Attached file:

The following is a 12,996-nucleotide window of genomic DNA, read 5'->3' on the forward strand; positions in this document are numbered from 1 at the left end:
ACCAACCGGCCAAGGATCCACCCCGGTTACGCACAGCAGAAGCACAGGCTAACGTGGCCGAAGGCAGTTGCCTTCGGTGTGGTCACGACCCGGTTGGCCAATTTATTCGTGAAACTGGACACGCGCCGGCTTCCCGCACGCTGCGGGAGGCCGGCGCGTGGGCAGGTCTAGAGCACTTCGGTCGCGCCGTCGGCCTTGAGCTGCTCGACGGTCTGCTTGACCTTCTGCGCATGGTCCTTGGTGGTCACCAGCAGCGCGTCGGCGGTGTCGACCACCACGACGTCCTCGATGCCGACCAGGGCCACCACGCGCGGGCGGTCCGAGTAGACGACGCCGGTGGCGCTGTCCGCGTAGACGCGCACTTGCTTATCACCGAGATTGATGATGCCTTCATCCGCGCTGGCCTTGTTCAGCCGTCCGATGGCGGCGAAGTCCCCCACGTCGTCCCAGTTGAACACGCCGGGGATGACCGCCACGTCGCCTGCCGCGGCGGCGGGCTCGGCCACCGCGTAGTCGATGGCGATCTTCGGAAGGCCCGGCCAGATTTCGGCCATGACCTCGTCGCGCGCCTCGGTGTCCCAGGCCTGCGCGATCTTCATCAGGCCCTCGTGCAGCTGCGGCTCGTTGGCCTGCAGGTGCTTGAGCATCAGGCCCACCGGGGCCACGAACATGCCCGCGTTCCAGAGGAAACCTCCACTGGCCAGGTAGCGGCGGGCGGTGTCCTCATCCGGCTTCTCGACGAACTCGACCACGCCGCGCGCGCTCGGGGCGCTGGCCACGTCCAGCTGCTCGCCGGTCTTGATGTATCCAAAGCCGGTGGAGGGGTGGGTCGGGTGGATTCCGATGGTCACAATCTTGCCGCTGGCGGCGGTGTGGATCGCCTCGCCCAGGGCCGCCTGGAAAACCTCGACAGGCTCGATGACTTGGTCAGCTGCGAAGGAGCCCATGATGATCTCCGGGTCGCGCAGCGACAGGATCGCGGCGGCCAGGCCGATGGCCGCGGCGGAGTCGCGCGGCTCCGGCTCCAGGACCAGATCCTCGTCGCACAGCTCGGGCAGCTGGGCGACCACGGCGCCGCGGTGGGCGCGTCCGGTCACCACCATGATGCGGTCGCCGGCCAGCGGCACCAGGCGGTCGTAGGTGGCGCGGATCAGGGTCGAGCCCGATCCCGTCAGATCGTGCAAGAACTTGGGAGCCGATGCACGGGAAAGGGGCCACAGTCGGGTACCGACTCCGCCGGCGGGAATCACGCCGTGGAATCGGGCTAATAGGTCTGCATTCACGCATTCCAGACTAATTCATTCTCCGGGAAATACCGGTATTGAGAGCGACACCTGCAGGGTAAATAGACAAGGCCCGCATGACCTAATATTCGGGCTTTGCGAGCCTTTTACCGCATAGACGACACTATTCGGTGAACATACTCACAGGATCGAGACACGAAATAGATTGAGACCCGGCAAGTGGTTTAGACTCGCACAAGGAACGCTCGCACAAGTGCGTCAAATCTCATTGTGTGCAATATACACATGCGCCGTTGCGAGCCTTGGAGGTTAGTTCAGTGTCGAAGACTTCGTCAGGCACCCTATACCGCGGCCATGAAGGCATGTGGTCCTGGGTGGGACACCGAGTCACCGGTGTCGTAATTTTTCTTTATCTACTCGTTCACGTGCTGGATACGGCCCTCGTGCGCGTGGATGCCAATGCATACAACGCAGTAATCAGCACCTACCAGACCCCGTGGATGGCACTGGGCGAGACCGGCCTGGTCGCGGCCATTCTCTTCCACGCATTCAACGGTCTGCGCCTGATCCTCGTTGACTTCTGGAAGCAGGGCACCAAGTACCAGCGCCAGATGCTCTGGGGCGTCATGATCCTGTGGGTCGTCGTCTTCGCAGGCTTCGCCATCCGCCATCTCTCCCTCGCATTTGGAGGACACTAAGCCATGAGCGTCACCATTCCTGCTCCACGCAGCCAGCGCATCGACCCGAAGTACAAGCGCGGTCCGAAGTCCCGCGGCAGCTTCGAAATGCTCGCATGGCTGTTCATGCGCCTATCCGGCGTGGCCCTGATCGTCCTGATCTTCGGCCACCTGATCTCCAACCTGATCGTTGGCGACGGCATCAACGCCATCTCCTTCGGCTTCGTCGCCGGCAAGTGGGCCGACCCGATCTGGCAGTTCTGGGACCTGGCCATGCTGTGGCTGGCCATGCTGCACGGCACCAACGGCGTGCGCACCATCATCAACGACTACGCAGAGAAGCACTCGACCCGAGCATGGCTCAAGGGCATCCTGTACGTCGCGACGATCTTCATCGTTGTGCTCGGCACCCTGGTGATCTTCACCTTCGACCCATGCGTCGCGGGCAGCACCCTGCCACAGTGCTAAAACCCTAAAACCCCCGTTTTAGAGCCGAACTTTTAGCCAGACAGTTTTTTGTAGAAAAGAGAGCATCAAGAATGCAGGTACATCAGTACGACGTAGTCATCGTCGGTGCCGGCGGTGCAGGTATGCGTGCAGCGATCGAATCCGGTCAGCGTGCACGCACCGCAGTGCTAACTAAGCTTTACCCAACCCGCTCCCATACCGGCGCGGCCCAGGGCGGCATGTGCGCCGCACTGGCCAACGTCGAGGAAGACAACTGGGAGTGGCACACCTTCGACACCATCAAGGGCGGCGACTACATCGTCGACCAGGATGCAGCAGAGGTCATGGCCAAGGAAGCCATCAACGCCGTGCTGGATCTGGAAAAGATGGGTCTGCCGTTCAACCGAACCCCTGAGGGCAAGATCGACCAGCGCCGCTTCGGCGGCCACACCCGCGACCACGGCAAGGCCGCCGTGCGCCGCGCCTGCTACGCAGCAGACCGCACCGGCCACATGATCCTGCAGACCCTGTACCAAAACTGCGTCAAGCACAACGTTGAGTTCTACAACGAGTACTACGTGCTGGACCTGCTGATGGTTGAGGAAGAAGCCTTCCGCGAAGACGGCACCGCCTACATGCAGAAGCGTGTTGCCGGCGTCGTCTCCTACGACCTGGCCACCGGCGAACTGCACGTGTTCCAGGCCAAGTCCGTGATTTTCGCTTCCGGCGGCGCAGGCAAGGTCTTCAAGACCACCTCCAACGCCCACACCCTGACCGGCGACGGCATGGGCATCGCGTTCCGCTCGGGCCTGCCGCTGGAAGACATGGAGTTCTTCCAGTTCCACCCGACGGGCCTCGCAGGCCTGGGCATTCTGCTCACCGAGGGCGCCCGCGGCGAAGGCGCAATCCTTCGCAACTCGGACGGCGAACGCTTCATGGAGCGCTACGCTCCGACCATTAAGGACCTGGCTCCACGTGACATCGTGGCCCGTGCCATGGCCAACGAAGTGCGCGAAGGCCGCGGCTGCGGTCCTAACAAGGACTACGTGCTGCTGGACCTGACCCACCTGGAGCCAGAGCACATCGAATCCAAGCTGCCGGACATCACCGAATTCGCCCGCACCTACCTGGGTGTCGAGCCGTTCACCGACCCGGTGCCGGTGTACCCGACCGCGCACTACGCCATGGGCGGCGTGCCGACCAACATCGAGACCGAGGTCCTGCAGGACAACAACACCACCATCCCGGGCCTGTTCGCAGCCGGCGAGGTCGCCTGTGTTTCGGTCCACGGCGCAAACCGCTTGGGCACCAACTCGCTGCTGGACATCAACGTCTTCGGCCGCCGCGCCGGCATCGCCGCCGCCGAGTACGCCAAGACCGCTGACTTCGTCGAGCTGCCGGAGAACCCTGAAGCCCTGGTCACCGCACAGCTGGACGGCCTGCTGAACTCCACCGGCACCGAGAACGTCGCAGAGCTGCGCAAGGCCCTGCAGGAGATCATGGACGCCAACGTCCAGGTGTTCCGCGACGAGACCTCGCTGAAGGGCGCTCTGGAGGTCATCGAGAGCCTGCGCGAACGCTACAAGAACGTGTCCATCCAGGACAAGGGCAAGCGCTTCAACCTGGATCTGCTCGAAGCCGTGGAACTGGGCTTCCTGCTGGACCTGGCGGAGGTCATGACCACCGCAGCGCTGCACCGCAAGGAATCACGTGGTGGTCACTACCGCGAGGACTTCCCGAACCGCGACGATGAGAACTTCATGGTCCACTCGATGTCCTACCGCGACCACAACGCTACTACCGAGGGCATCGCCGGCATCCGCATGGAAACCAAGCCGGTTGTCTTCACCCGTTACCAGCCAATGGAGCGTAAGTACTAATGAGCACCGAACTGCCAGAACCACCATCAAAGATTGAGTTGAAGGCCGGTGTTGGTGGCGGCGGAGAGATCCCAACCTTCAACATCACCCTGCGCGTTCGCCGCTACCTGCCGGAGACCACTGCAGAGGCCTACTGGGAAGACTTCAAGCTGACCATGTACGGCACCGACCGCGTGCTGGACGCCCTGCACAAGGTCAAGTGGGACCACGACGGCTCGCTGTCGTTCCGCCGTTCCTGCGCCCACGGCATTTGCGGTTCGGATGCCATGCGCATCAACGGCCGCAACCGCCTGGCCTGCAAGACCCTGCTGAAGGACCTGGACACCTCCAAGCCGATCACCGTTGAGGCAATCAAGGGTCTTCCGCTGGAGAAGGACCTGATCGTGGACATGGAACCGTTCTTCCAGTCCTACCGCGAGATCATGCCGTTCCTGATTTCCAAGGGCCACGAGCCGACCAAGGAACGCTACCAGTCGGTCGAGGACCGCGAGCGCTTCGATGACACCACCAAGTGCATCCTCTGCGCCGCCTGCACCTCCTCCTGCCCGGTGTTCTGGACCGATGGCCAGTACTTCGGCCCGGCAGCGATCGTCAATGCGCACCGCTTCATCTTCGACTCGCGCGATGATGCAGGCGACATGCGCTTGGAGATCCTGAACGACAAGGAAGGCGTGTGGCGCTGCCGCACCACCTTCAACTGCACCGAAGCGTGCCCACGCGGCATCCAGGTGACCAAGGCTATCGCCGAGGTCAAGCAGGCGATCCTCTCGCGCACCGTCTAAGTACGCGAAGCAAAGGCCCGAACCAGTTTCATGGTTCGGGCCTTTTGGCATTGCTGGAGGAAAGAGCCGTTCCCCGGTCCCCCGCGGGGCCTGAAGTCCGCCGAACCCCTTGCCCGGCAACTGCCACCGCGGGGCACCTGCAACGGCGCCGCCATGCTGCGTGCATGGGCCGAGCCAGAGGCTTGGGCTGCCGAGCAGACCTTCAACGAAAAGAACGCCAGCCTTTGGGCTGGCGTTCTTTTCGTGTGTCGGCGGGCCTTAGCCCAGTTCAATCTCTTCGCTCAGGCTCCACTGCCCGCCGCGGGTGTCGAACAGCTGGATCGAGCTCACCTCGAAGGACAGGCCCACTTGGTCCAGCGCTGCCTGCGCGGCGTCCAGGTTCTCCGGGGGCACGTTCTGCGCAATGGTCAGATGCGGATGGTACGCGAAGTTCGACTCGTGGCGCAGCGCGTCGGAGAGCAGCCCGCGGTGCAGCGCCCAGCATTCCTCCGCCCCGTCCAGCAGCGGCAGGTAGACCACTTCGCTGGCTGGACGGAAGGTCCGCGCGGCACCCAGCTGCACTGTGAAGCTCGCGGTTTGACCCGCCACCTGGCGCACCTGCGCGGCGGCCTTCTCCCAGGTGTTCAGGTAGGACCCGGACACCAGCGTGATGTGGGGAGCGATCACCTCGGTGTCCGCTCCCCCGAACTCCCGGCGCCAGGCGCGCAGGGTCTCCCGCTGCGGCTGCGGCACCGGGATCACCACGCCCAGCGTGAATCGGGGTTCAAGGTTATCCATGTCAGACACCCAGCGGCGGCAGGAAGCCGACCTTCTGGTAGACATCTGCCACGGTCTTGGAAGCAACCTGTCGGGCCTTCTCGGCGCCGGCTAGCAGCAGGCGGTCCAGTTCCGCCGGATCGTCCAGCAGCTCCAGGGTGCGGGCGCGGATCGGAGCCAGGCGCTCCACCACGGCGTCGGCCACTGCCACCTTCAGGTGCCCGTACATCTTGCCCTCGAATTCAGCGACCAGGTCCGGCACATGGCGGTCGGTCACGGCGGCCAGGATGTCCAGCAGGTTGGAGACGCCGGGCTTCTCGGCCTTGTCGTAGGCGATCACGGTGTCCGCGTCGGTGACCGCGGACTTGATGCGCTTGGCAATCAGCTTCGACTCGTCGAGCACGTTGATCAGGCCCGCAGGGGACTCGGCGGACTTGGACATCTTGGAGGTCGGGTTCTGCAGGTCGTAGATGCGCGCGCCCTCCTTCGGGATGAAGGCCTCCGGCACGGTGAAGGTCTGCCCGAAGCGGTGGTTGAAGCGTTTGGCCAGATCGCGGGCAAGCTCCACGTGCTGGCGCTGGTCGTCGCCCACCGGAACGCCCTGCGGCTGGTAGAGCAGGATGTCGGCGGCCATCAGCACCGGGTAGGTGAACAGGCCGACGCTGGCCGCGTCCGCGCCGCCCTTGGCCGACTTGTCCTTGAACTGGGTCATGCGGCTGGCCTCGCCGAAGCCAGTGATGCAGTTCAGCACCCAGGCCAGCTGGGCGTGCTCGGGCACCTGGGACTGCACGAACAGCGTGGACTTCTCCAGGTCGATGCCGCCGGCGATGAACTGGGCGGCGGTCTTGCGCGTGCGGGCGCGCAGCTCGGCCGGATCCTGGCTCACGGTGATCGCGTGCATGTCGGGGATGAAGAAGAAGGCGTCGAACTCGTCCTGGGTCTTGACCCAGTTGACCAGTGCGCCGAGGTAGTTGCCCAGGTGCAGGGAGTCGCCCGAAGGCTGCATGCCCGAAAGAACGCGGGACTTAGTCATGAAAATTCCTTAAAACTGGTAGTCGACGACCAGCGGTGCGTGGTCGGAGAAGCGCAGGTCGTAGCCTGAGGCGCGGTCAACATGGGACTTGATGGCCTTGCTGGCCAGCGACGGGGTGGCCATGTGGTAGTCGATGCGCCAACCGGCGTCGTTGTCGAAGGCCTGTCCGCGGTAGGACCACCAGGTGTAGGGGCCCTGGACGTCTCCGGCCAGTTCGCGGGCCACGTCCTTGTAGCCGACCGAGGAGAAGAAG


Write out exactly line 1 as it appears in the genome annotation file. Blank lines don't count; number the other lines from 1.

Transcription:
The following is a 12,996-nucleotide window of genomic DNA, read 5'->3' on the forward strand; positions in this document are numbered from 1 at the left end: